There’s something about gigs in unusual settings that makes them hard to forget. When the artist you’re viewing just so happens to be the perfect fit for that off-the-beaten-track venue, then you know you’re in for something truly special. This anticipatory vibe is buzzing through Manchester Cathedral tonight; its 500 strong congregation stood patiently before a church altar awaiting the arrival of Bright Eyes frontman Conor Oberst. They’re here for worship but with beer cans in their hands, it’s not the kind you might expect from most church-going folk. However, as Oberst steps into the stained-glass sunlight and kicks into new album track “Time Forgot”, holy transcendent experiences suddenly feel like a distinct possibility.
Travelling without his Bright Eyes or Mystic Valley bandmates, support act Dawes act as Oberst’s backing band for a set that spans the (surprisingly lengthy) career of this emo-folk fave. His lack of focus works in the favor of fans, as we’re treated to samples from all corners of his storied back catalogue, from Digital Ash In A Digital Urn, new solo effort Upside Down Mountain and seminal classic I’m Wide Awake, It’s Morning. It’s tracks from this last album that prove the most captivating, slowing down time and stopping fans dead in their tracks.
However for every stripped back confessional there’s an equal amount of gusto. Dawes keep the pace high during electric renditions of LIFTED toe-tapper “Bowl of Oranges”, Digital Ash tune “Hit The Switch” and Cassadaga’s “Soul Singer in a Session Band”. Dipping into his bag of solo tracks, Oberst dusts off the touching “Cape Canaveral” and folksy ballad “Danny Callahan”, much to the delight of fans. Upside Down Mountain has seen the song-man produce some of his strongest work to date, with tracks “Zig-Zagging Towards The Light”, “Artifact #1”, “Double Life” and “Desert Island Questionnaire” getting a welcome airing during tonight’s show.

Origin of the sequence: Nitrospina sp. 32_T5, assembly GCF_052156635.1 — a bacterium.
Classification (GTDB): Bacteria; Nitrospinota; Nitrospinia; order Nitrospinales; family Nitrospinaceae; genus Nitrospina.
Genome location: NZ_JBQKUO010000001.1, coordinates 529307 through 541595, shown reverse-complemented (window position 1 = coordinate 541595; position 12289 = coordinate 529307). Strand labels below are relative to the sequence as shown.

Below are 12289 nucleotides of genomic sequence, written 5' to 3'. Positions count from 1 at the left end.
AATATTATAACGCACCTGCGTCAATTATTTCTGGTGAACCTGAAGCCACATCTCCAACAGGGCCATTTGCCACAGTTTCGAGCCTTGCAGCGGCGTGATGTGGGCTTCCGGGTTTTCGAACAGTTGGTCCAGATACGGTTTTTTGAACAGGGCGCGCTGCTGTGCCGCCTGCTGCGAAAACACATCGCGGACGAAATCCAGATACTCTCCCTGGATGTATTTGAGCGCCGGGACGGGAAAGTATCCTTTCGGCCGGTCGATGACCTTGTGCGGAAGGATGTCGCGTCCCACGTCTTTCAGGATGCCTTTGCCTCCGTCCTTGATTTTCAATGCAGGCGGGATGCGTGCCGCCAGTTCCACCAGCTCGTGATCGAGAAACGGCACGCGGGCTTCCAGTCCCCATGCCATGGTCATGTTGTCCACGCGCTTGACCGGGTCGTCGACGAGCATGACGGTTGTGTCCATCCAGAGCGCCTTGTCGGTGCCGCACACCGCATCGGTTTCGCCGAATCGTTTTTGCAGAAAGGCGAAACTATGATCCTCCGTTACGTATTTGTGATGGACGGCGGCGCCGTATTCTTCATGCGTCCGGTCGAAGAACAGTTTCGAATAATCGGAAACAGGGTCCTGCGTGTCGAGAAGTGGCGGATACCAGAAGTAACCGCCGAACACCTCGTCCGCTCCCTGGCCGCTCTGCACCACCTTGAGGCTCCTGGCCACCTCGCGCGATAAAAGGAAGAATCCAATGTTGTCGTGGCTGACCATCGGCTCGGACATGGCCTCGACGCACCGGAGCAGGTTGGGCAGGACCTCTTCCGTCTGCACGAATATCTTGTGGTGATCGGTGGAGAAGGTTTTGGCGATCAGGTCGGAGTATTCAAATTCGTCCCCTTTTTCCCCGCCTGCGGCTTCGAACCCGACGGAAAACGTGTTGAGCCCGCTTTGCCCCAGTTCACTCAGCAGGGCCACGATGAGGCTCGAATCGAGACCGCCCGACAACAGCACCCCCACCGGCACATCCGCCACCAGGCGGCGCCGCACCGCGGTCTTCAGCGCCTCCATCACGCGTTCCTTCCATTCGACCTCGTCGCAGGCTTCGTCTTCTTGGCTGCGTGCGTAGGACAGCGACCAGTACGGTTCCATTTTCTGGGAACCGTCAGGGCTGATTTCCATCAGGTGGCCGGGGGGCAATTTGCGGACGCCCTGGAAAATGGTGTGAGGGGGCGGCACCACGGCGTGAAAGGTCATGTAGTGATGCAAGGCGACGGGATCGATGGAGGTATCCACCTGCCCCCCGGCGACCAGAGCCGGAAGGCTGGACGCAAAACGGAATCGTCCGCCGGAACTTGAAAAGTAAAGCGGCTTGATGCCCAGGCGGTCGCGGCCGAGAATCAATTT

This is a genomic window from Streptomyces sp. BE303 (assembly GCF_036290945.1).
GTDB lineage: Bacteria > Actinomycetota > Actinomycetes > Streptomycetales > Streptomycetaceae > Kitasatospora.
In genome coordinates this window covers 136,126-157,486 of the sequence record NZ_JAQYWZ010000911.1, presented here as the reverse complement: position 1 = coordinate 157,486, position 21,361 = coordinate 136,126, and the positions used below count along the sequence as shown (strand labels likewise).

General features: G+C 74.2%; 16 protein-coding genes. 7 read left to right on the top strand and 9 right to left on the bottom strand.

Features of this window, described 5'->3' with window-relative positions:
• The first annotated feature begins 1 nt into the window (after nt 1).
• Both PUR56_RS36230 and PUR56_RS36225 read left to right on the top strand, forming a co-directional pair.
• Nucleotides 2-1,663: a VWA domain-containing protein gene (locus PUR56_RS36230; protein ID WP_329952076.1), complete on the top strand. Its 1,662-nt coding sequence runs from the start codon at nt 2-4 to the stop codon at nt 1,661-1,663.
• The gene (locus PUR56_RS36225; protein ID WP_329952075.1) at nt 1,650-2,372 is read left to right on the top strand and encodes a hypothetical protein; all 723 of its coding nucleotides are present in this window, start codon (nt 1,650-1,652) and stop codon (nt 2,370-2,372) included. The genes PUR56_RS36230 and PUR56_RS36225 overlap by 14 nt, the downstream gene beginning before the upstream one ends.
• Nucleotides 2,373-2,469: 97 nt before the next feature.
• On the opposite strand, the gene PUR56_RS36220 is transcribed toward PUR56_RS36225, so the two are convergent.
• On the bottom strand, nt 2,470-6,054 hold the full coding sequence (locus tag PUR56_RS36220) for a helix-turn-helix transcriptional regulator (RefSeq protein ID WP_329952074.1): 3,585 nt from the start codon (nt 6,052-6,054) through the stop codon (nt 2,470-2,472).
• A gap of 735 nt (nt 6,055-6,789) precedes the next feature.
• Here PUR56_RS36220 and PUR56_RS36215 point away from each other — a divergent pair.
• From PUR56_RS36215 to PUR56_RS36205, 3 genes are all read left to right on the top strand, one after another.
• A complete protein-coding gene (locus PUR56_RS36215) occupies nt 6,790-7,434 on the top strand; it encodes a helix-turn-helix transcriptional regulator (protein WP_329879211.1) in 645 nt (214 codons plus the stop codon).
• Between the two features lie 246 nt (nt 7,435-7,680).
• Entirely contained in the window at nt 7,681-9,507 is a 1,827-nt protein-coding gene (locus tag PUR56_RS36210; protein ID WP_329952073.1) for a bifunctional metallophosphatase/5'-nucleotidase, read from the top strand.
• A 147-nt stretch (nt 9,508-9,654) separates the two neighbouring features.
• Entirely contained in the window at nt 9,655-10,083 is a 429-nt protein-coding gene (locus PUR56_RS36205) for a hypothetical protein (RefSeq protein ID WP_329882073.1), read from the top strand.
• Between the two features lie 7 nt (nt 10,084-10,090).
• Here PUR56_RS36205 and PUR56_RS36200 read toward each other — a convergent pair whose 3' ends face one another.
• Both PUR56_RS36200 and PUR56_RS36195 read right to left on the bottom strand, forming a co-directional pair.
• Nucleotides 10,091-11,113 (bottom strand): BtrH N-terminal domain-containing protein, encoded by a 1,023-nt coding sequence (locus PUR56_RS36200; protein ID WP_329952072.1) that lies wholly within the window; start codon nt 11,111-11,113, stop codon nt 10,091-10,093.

However it’s hard to deny the raw, captivating power of Oberst’s I’m Wide Awake, It’s Morning performances. “We Are Nowhere And It’s Now”, “Old Song (For The New World Order)” and “Lua” effortlessly stun Manchester into silence with nothing more than the frontman’s delicate guitar and trembling voice. A vulnerable run through of ‘Poison Oak” pushes things into holy-territory in this very holy-setting, before a bustling rendition of “Another Travelin’ Song’ marks the end of Oberst’s set and his return to the road. Fans may have entered Manchester Cathedral tonight on the fence but they’re leaving with their (bright) eyes open.
Words by Simon Bland (@SiTweetsToo).